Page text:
Artificial intelligence (AI) technology improves the ability of brain imaging to predict Alzheimer’s disease, according to a study published in the journal Radiology.

Timely diagnosis of Alzheimer’s disease is extremely important, as treatments and interventions are more effective early in the course of the disease. However, early diagnosis has proven to be challenging. Research has linked the disease process to changes in metabolism, as shown by glucose uptake in certain regions of the brain, but these changes can be difficult to recognize.

“Differences in the pattern of glucose uptake in the brain are very subtle and diffuse,” said study co-author Jae Ho Sohn, M.D., from the Radiology & Biomedical Imaging Department at the University of California in San Francisco (UCSF). “People are good at finding specific biomarkers of disease, but metabolic changes represent a more global and subtle process.”

The study’s senior author, Benjamin Franc, M.D., from UCSF, approached Dr. Sohn and University of California, Berkeley, undergraduate student Yiming Ding through the Big Data in Radiology (BDRAD) research group, a multidisciplinary team of physicians and engineers focusing on radiological data science. Dr. Franc was interested in applying deep learning, a type of AI in which machines learn by example much like humans do, to find changes in brain metabolism predictive of Alzheimer’s disease.

The researchers trained the deep learning algorithm on a special imaging technology known as 18-F-fluorodeoxyglucose positron emission tomography (FDG-PET). In an FDG-PET scan, FDG, a radioactive glucose compound, is injected into the blood. PET scans can then measure the uptake of FDG in brain cells, an indicator of metabolic activity.

The researchers had access to data from the Alzheimer’s Disease Neuroimaging Initiative (ADNI), a major multi-site study focused on clinical trials to improve prevention and treatment of this disease. The ADNI dataset included more than 2,100 FDG-PET brain images from 1,002 patients. Researchers trained the deep learning algorithm on 90 percent of the dataset and then tested it on the remaining 10 percent of the dataset. Through deep learning, the algorithm was able to teach itself metabolic patterns that corresponded to Alzheimer’s disease.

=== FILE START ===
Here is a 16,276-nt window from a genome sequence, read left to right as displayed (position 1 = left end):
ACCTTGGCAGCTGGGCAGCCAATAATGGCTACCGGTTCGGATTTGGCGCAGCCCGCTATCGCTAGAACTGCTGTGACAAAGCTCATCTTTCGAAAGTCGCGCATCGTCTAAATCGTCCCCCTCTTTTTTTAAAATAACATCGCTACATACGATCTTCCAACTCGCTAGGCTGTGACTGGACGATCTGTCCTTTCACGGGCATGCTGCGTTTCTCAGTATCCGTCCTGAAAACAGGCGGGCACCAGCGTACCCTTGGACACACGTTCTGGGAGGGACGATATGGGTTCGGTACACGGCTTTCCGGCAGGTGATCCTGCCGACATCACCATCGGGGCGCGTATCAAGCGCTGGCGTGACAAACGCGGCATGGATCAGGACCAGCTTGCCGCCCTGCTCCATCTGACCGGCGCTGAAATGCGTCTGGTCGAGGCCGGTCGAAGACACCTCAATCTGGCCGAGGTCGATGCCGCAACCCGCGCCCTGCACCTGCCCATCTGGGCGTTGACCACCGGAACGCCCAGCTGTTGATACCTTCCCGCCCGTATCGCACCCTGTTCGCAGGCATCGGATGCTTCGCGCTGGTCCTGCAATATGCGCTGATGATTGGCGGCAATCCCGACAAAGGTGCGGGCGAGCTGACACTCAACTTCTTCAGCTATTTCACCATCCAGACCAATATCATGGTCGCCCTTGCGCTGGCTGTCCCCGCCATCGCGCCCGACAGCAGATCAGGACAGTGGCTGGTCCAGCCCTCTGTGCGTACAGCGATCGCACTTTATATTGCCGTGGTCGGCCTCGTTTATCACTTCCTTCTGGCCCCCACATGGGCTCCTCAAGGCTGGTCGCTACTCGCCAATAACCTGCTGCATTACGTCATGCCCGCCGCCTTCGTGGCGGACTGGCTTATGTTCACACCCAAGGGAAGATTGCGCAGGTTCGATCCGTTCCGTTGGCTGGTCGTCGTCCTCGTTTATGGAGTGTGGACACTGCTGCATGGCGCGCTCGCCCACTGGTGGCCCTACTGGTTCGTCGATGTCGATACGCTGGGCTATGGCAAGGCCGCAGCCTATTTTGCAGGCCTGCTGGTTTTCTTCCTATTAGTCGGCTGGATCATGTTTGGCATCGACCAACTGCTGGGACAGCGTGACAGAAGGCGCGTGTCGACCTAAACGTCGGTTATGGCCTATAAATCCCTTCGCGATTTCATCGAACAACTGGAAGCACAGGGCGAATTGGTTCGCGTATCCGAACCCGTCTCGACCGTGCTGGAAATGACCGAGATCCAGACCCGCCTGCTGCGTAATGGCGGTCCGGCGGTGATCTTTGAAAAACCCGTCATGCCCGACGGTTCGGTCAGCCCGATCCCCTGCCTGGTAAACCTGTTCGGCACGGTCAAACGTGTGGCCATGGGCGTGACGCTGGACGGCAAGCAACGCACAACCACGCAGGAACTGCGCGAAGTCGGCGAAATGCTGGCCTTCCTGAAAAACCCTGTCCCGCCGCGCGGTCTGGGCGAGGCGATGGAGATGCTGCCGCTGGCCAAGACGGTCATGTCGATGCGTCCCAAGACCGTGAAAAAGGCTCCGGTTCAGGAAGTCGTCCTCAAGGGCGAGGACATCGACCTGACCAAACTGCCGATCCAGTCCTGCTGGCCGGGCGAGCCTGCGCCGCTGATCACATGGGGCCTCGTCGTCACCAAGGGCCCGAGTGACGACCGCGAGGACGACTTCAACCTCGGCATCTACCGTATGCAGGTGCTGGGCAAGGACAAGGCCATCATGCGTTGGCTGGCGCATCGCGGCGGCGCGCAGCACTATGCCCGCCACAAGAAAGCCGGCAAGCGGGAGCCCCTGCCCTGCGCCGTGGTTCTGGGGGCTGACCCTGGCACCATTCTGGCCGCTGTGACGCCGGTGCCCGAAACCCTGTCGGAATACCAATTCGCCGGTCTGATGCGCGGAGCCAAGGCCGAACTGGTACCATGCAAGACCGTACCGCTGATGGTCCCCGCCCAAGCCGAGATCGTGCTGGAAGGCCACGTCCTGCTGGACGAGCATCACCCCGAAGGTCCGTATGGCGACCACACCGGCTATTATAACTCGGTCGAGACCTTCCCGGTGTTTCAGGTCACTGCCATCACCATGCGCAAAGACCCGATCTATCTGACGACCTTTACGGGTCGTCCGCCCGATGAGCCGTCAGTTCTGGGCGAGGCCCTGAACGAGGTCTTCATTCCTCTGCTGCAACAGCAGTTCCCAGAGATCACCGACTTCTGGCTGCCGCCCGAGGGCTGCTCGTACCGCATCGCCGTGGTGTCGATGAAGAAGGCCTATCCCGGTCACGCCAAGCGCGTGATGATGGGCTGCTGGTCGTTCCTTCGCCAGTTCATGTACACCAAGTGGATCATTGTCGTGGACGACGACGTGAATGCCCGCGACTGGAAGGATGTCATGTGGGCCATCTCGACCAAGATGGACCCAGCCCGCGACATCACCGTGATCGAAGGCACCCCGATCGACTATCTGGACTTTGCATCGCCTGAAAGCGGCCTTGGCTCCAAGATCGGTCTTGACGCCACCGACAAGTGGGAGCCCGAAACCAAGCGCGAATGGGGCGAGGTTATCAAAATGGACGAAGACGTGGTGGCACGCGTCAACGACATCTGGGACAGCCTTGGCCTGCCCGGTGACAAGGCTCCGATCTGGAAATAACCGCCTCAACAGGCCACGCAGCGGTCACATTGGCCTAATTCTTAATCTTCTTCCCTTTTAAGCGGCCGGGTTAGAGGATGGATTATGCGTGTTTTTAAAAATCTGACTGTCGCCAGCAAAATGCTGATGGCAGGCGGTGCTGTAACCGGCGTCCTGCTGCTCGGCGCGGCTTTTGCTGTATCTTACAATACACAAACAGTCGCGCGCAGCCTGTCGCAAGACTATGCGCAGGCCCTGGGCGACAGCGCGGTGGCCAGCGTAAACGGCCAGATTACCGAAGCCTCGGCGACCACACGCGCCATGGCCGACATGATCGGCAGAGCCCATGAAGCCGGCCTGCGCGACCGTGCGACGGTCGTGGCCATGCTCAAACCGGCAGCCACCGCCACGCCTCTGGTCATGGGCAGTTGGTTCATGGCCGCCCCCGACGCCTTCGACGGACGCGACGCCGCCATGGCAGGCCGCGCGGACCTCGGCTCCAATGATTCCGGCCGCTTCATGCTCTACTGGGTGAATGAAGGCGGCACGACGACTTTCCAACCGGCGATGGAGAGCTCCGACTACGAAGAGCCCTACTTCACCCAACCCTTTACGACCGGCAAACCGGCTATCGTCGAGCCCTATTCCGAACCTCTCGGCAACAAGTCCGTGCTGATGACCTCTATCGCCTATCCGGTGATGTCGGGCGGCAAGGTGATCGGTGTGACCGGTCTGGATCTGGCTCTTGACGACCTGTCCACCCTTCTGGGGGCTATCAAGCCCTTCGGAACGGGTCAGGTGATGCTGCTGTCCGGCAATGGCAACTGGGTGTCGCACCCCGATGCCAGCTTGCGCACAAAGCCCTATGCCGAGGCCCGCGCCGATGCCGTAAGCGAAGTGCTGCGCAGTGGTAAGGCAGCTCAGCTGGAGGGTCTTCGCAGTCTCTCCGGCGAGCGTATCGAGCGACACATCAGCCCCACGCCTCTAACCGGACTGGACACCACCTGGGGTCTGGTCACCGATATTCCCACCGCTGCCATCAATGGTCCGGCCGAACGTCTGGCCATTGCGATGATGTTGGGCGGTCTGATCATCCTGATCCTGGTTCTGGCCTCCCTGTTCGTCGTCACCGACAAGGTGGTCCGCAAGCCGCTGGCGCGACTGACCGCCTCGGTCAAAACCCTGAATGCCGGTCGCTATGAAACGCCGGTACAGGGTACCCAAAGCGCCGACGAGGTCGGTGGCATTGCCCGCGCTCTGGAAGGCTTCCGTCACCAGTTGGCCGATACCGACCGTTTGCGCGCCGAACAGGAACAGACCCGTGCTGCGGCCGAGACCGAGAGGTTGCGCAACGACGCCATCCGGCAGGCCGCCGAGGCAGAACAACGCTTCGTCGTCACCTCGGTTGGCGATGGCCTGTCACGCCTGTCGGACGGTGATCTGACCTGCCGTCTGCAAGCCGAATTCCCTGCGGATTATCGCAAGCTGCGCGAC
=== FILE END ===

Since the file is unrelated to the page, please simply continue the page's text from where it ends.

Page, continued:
Finally, the researchers tested the algorithm on an independent set of 40 imaging exams from 40 patients that it had never studied. The algorithm achieved 100 percent sensitivity at detecting the disease an average of more than six years prior to the final diagnosis.

“We were very pleased with the algorithm’s performance,” Dr. Sohn said. “It was able to predict every single case that advanced to Alzheimer’s disease.”

Although he cautioned that their independent test set was small and needs further validation with a larger multi-institutional prospective study, Dr. Sohn said that the algorithm could be a useful tool to complement the work of radiologists—especially in conjunction with other biochemical and imaging tests—in providing an opportunity for early therapeutic intervention.

“If we diagnose Alzheimer’s disease when all the symptoms have manifested, the brain volume loss is so significant that it’s too late to intervene,” he said. “If we can detect it earlier, that’s an opportunity for investigators to potentially find better ways to slow down or even halt the disease process.”

Future research directions include training the deep learning algorithm to look for patterns associated with the accumulation of beta-amyloid and tau proteins, abnormal protein clumps and tangles in the brain that are markers specific to Alzheimer’s disease, according to UCSF’s Youngho Seo, Ph.D., who served as one of the faculty advisors of the study.